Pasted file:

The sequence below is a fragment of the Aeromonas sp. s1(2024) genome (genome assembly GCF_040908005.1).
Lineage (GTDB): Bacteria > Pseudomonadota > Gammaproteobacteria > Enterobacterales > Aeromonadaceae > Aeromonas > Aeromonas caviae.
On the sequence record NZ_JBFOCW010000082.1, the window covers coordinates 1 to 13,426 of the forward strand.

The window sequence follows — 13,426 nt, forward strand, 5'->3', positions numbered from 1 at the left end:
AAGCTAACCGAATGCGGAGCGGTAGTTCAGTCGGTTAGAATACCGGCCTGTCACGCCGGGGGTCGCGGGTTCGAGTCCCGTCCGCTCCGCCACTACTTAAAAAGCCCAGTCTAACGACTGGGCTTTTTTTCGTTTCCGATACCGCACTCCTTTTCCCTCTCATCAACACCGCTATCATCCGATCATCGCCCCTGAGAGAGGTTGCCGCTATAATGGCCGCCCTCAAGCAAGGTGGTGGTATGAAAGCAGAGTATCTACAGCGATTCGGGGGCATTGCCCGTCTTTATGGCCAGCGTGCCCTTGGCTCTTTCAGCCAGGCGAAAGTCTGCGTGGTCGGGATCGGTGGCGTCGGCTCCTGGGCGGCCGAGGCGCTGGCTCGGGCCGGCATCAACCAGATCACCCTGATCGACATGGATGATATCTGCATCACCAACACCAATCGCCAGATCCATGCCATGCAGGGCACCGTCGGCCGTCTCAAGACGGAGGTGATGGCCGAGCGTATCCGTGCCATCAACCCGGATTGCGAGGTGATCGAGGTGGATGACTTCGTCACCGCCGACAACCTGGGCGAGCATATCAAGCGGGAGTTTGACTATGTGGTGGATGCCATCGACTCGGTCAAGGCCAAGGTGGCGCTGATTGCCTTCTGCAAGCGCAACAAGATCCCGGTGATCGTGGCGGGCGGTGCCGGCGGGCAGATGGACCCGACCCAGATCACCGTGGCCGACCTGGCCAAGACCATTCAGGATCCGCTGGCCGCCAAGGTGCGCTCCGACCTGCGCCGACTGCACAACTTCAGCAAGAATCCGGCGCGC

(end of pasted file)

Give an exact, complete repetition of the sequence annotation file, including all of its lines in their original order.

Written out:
The sequence below is a fragment of the Aeromonas sp. s1(2024) genome (genome assembly GCF_040908005.1).
Lineage (GTDB): Bacteria > Pseudomonadota > Gammaproteobacteria > Enterobacterales > Aeromonadaceae > Aeromonas > Aeromonas caviae.
On the sequence record NZ_JBFOCW010000082.1, the window covers coordinates 1 to 13,426 of the forward strand.

The window sequence follows — 13,426 nt, forward strand, 5'->3', positions numbered from 1 at the left end:
AAGCTAACCGAATGCGGAGCGGTAGTTCAGTCGGTTAGAATACCGGCCTGTCACGCCGGGGGTCGCGGGTTCGAGTCCCGTCCGCTCCGCCACTACTTAAAAAGCCCAGTCTAACGACTGGGCTTTTTTTCGTTTCCGATACCGCACTCCTTTTCCCTCTCATCAACACCGCTATCATCCGATCATCGCCCCTGAGAGAGGTTGCCGCTATAATGGCCGCCCTCAAGCAAGGTGGTGGTATGAAAGCAGAGTATCTACAGCGATTCGGGGGCATTGCCCGTCTTTATGGCCAGCGTGCCCTTGGCTCTTTCAGCCAGGCGAAAGTCTGCGTGGTCGGGATCGGTGGCGTCGGCTCCTGGGCGGCCGAGGCGCTGGCTCGGGCCGGCATCAACCAGATCACCCTGATCGACATGGATGATATCTGCATCACCAACACCAATCGCCAGATCCATGCCATGCAGGGCACCGTCGGCCGTCTCAAGACGGAGGTGATGGCCGAGCGTATCCGTGCCATCAACCCGGATTGCGAGGTGATCGAGGTGGATGACTTCGTCACCGCCGACAACCTGGGCGAGCATATCAAGCGGGAGTTTGACTATGTGGTGGATGCCATCGACTCGGTCAAGGCCAAGGTGGCGCTGATTGCCTTCTGCAAGCGCAACAAGATCCCGGTGATCGTGGCGGGCGGTGCCGGCGGGCAGATGGACCCGACCCAGATCACCGTGGCCGACCTGGCCAAGACCATTCAGGATCCGCTGGCCGCCAAGGTGCGCTCCGACCTGCGCCGACTGCACAACTTCAGCAAGAATCCGGCGCGC